Thursday, 27 January, 2022
HomeDiplomacyJaishankar pitches for connectivity with Afghanistan via Chabahar, takes jibe at China,...

Jaishankar pitches for connectivity with Afghanistan via Chabahar, takes jibe at China, Pakistan

Addressing a conference in Tashkent on regional connectivity of Central & South Asia, also attended by China & Pakistan, Jaishankar said connectivity efforts must conform to international laws.

Text Size:

New Delhi: External Affairs Minister S. Jaishankar made a strong pitch for connectivity with Afghanistan Friday by leveraging the role of Iran’s Chabahar Port, which will act as a hub for the joint use of India, Uzbekistan, Iran and Afghanistan.

Speaking at the International Conference on Regional Connectivity of Central and South Asia, at the Uzbekistan capital of Tashkent, Jaishankar stressed that any form of connectivity efforts made by countries should adhere to international laws, territorial integrity and sovereignty, and that such initiatives should not create “debt burdens”.

“Since 2016, India has taken practical steps to operationalise the Chabahar port in Iran. This provides a secure, viable and unhindered access to the sea for Central Asian countries. Its efficacy is now clearly proven… The formation of (the) India-Uzbekistan-Iran-Afghanistan Quadrilateral Working Group on the joint use of Chabahar port is a welcome development,” he said while addressing the conference.

The two-day conference — Central and South Asia: Regional Connectivity. Challenges and Opportunities — that concluded in Tashkent Friday was also attended by Afghanistan President Ashraf Ghani, Pakistan Prime Minister Imran Khan and Foreign Minister S.M. Qureshi, and Chinese Foreign Minister and State Councillor Wang Yi.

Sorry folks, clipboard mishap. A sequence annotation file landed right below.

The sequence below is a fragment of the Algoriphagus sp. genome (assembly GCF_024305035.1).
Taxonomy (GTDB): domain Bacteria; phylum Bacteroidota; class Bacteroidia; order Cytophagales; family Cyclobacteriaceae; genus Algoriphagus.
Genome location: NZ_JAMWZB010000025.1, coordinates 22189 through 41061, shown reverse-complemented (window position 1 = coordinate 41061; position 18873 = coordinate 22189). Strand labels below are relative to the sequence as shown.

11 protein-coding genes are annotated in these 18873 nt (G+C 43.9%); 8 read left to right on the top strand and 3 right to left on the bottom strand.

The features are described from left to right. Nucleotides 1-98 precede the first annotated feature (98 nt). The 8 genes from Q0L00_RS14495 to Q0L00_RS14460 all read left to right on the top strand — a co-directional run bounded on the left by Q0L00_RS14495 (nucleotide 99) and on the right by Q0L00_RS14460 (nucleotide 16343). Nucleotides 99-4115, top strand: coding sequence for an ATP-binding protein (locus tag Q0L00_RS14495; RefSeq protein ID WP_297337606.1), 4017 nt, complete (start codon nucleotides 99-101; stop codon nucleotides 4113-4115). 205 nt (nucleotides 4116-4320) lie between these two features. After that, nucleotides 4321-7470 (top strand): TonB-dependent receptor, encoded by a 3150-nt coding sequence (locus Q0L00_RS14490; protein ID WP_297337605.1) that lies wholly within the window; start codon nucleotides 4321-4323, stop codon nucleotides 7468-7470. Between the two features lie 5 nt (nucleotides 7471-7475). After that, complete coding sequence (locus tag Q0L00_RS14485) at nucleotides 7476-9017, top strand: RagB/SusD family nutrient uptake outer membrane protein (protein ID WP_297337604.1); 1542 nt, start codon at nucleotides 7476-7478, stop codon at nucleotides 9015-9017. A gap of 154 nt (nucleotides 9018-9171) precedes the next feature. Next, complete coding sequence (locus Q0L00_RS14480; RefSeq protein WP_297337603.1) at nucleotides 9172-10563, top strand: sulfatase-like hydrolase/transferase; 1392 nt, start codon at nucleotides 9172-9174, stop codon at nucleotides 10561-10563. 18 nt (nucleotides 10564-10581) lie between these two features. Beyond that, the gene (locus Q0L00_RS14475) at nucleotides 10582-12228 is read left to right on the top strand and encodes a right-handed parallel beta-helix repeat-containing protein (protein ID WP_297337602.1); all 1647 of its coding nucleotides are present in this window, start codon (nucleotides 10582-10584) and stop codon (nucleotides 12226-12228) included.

“Connectivity efforts must be based on economic viability and financial responsibility. They should promote economic activity and not create debt burdens. Ecological and environmental standards, as also skill and technology transfers, are musts. Connectivity must be consultative, transparent and participatory,” Jaishankar said.

This was a direct taunt at China and Pakistan that are engaged in developing the China-Pakistan Economic Corridor (CPEC) under Beijing’s Belt and Road Initiative (BRI).

India has been opposed to the CPEC since its inception because the corridor passes through Pakistan-occupied Kashmir.

The BRI, which has been touted as the pet project of Chinese President Xi Jinping, has often been accused of creating a debt trap for countries that have become part of it.

Imran Khan, meanwhile, said at the conference that Pakistan “wants to have civilised relations with India, but the RSS ideology comes in the way”.


Also read: On Afghanistan, China should join India — for a change


Resilient and reliable supply chains

In the wake of the post-Covid economic recovery, Jaishankar said, connectivity can act as an “economic multiplier”.

“Connectivity acquires a particular salience in the context of post-Covid economic recovery. It is itself an economic multiplier. But there is also a widespread realisation of the need now for more resilient and reliable supply chains. This is not just a matter of production; it is equally a challenge of efficient logistics,” he said.